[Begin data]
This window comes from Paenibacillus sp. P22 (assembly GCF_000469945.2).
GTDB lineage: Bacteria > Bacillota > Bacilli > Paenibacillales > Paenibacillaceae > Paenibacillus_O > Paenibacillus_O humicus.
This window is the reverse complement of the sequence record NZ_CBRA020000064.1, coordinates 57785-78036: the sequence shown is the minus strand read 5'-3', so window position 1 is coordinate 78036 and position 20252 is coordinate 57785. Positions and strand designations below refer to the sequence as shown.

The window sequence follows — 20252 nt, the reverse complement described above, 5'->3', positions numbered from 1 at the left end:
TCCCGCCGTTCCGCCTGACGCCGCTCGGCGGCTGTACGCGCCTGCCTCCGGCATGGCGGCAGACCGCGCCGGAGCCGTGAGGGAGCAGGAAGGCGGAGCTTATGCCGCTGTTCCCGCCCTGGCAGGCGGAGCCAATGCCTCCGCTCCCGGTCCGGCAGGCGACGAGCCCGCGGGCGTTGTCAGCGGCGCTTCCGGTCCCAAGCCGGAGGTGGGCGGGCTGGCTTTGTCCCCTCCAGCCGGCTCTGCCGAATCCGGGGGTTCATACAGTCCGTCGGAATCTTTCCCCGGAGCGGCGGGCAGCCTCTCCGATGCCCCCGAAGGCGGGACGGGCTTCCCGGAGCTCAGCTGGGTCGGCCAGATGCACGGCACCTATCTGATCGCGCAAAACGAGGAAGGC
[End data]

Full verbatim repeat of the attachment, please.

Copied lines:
This window comes from Paenibacillus sp. P22 (assembly GCF_000469945.2).
GTDB lineage: Bacteria > Bacillota > Bacilli > Paenibacillales > Paenibacillaceae > Paenibacillus_O > Paenibacillus_O humicus.
This window is the reverse complement of the sequence record NZ_CBRA020000064.1, coordinates 57785-78036: the sequence shown is the minus strand read 5'-3', so window position 1 is coordinate 78036 and position 20252 is coordinate 57785. Positions and strand designations below refer to the sequence as shown.

The window sequence follows — 20252 nt, the reverse complement described above, 5'->3', positions numbered from 1 at the left end:
TCCCGCCGTTCCGCCTGACGCCGCTCGGCGGCTGTACGCGCCTGCCTCCGGCATGGCGGCAGACCGCGCCGGAGCCGTGAGGGAGCAGGAAGGCGGAGCTTATGCCGCTGTTCCCGCCCTGGCAGGCGGAGCCAATGCCTCCGCTCCCGGTCCGGCAGGCGACGAGCCCGCGGGCGTTGTCAGCGGCGCTTCCGGTCCCAAGCCGGAGGTGGGCGGGCTGGCTTTGTCCCCTCCAGCCGGCTCTGCCGAATCCGGGGGTTCATACAGTCCGTCGGAATCTTTCCCCGGAGCGGCGGGCAGCCTCTCCGATGCCCCCGAAGGCGGGACGGGCTTCCCGGAGCTCAGCTGGGTCGGCCAGATGCACGGCACCTATCTGATCGCGCAAAACGAGGAAGGC